Bello dismisses reports of OFWs scavenging for food

Mara Cepeda
Bello dismisses reports of OFWs scavenging for food
The labor secretary insists the OFWs in Saudi Arabia sorted for themselves food rejected by groceries, not actual garbage

MANILA, Philippines – Labor Secretary Silvestre Bello III dismissed reports that several stranded migrant workers had resorted to scavenging for food in Saudi Arabia, doubting Filipinos would eat garbage just to survive. 

Bello made the statement as he updated the House committee on public accounts on Friday, June 26, on what the Department of Labor and Employment (DOLE) had done to assist repatriated OFWs since the coronavirus pandemic began.

Without being asked by a lawmaker, the DOLE chief raised a GMA-7 report about a group of OFWs in Riyadh, Saudi Arabia, who had resorted to digging through garbage just to find food.

“Pero alam nyo, Mr Chairman, the honorable members of this committee, naniniwala ba kayo na ang Pilipino, isang marangal at may dangal na tao, ay kakain ng basura?” Bello asked.

(You know, Mr Chairman, the honorable members of this committee, do you really believe that a Filipino, an honorable and dignified person, would eat trash?)

He insisted what the OFWs went through was not garbage but food rejected by groceries due to quality control.

“The truth of the matter, your honor – I was a witness of things like this – sa mga groceries, sa Qatar, sa Riyadh, mayroon 
yong mga nagde-deliver ng pagkain, nagde-deliver ng prutas, na kapag ni-reject no’ng groceries, yon ang pinag-agawan ng mga kasamahan natin. Hindi po ito basura. Ito yong hindi pumapasa sa kategorya ng mga groceries,” Bello said.  

(The truth of the matter, your honor – I was a witness to things like this – in groceries in Qatar, in Riyadh, the food rejected by groceries are the ones our countrymen sorted for themselves. That’s not garbage. Those are food that did not pass the standards set by groceries.)

He then repeated that he believes no Filipino would ever resort to eating garbage, forgetting the millions of his poor countrymen back home who are left with no choice but to become scavengers. 

“At hindi po ako naniniwala na may Pilipino na kakain ng basura. Wala pa ko nakita pa,” Bello said. (And I don’t believe a Filipno would eat garbage. I haven’t seen anyone do that.)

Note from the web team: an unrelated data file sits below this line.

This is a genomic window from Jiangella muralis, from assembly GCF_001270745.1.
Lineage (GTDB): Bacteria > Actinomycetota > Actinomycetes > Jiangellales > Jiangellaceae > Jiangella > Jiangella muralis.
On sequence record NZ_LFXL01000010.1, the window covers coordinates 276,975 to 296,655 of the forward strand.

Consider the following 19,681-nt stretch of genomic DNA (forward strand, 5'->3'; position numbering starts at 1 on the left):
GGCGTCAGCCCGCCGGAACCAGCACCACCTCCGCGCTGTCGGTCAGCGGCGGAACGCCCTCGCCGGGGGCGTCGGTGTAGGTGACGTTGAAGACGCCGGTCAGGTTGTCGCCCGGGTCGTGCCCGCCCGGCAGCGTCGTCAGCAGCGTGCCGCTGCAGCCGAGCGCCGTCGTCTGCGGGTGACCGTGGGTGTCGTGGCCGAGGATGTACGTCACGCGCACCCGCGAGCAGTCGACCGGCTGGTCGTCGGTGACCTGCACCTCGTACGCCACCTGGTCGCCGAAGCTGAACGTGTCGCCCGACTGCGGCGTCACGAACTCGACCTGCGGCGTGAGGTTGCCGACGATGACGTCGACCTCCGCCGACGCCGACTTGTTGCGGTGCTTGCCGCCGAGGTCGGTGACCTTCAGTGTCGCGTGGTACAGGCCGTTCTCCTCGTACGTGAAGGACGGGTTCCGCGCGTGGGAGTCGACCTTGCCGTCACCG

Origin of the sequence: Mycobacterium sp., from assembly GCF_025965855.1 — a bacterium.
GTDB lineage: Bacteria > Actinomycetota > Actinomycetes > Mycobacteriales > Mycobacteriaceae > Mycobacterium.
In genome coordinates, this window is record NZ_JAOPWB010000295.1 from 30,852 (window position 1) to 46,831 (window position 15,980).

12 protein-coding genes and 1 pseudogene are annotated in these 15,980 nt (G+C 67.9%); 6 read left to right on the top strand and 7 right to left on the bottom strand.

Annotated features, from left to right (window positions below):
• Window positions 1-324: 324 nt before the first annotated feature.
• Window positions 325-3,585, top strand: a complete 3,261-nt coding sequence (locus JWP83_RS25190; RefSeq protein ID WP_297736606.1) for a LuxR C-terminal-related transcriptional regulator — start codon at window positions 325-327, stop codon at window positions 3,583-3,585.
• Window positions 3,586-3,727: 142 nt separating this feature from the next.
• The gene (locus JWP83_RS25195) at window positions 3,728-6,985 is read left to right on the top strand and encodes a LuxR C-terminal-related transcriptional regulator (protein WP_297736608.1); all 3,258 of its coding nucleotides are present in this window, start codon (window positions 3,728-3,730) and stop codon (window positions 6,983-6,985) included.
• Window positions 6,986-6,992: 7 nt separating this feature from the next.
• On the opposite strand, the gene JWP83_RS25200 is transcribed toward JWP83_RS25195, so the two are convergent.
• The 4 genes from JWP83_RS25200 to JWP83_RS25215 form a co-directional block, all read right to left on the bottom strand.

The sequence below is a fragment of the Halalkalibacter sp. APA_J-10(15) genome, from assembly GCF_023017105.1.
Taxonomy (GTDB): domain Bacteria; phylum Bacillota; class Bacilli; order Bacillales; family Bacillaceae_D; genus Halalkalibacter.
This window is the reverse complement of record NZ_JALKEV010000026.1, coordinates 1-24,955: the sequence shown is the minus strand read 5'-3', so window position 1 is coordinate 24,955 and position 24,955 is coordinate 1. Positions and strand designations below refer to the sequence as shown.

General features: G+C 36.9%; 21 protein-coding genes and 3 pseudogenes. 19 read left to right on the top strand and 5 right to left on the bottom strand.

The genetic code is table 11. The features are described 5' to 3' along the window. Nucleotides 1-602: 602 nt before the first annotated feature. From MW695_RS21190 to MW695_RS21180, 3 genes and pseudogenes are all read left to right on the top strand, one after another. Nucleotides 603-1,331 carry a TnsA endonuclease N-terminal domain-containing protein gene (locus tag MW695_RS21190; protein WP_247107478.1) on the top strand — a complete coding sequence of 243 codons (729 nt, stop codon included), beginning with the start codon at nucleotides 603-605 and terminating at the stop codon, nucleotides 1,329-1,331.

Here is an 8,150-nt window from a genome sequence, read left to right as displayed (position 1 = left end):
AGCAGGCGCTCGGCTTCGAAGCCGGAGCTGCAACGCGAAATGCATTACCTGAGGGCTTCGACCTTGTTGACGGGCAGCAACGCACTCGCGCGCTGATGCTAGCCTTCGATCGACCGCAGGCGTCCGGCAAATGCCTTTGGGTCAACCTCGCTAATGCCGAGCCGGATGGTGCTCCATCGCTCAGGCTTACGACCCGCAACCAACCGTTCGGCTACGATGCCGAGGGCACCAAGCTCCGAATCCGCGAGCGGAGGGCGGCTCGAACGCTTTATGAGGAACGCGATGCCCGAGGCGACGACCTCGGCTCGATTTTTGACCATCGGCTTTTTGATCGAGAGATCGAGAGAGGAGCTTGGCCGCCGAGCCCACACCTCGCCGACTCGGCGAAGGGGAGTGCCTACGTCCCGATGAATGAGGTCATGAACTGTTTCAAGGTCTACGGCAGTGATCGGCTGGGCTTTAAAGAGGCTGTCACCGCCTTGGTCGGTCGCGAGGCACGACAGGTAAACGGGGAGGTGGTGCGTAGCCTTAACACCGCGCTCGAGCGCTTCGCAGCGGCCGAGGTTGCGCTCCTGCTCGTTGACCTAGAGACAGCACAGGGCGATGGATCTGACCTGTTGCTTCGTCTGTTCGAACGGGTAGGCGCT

Philippine Ambassador to Saudi Arabia Adnan Alonto earlier dismissed the incident as well, saying in a tweet that the OFWs supposedly “resorted to theatrics to catch attention.”

“If reports reaching me are true, I’m disappointed with some of our people who have resorted to theatrics to catch attention. Fact is food assistance was given. Mamulot ng basura? (Picking up trash?) C’mon!” Alonto tweeted on June 19.  

Department of Foreign Affairs (DFA) Undersecretary Sarah Lou Arriola told lawmakers during the hearing that 56,000 OFWs had been repatriated, which is about a quarter of some 154,000 still stranded abroad.  

Blood selling normal? 

Bello referred to another GMA-7 reportsaying that certain OFWs in Saudi Arabia who lost their jobs in a restaurant decided to sell their blood just to afford food.

Bello tried to make it appear that the practice of selling blood was normal and had long been done by OFWs to earn extra money.

“Alam nyo kasi, this is an experience – I have to be very truthful to you – ang Pilipino kung minsan, sa kagustuhan nila na makapagpadala ng pera sa kanilang maybahay dito sa Pilipinas, they go for extra money and [one of the ways] is selling their blood,” Bello said. 

(You know, this is an experience – I have to be very truthful to you – Filipinos, in their desire to send money to their wives here in the Philippines, they try to earn extra money and one way they do so is by selling their blood.) 

The Cabinet official added the practice had long been happening even before the pandemic.

During the same hearing, the DFA warned the P1-billion fund they were tapping for the repatriation of stranded  OFWs would likely be depleted by August 2020. – Rappler.com

Add a comment

Sort by

There are no comments yet. Add your comment to start the conversation.

Mara Cepeda

Mara Cepeda specializes in stories about politics and local governance. She covers the Office of the Vice President, the Senate, and the Philippine opposition. She is a 2021 fellow of the Asia Journalism Fellowship and the Reham al-Farra Memorial Journalism Fellowship of the UN. Got tips? Email her at mara.cepeda@rappler.com or tweet @maracepeda.